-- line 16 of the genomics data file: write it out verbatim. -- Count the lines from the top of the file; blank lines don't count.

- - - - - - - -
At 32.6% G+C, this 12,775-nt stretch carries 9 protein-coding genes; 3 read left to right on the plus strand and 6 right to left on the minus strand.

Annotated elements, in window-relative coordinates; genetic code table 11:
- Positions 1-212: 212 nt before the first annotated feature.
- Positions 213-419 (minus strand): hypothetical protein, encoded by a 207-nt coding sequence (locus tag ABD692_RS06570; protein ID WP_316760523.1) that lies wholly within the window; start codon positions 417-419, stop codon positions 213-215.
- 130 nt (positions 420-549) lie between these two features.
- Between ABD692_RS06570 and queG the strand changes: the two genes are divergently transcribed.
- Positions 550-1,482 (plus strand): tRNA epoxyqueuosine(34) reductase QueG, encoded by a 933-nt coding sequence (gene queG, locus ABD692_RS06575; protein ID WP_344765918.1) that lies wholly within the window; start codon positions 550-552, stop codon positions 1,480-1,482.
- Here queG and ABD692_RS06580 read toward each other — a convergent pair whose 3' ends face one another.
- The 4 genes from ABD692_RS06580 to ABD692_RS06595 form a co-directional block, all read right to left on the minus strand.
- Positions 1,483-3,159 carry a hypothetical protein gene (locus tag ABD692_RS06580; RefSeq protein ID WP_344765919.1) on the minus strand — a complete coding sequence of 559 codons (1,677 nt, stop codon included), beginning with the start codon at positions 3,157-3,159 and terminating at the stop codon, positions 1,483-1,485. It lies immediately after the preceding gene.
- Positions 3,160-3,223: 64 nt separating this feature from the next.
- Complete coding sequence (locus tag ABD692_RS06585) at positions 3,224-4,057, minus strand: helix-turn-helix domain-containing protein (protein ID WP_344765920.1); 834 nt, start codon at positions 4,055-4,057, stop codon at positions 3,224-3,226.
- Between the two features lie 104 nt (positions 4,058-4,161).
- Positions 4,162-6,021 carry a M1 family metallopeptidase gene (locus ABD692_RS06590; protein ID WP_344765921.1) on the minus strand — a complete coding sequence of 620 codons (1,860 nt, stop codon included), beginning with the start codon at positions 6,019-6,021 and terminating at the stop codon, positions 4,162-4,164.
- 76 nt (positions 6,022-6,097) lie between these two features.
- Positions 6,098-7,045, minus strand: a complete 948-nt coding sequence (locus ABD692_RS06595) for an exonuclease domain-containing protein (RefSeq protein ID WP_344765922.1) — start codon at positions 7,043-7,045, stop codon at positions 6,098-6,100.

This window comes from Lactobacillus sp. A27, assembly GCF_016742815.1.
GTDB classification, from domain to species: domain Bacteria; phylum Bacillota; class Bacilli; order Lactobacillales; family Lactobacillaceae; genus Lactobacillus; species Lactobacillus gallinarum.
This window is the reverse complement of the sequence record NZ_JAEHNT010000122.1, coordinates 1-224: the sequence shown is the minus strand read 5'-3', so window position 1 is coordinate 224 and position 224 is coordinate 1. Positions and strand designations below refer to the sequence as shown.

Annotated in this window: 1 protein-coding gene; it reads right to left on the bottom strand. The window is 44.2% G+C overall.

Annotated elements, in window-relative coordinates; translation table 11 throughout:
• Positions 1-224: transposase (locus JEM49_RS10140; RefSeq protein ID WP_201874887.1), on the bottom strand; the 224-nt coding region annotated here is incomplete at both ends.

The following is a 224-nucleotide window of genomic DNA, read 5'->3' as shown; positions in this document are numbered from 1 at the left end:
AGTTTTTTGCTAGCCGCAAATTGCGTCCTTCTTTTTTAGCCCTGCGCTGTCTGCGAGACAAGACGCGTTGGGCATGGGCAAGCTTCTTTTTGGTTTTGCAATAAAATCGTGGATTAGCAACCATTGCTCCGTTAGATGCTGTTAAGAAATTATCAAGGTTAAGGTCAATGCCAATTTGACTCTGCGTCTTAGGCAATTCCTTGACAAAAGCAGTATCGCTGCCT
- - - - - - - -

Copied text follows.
- Positions 6,098-7,045, minus strand: a complete 948-nt coding sequence (locus ABD692_RS06595) for an exonuclease domain-containing protein (RefSeq protein ID WP_344765922.1) — start codon at positions 7,043-7,045, stop codon at positions 6,098-6,100.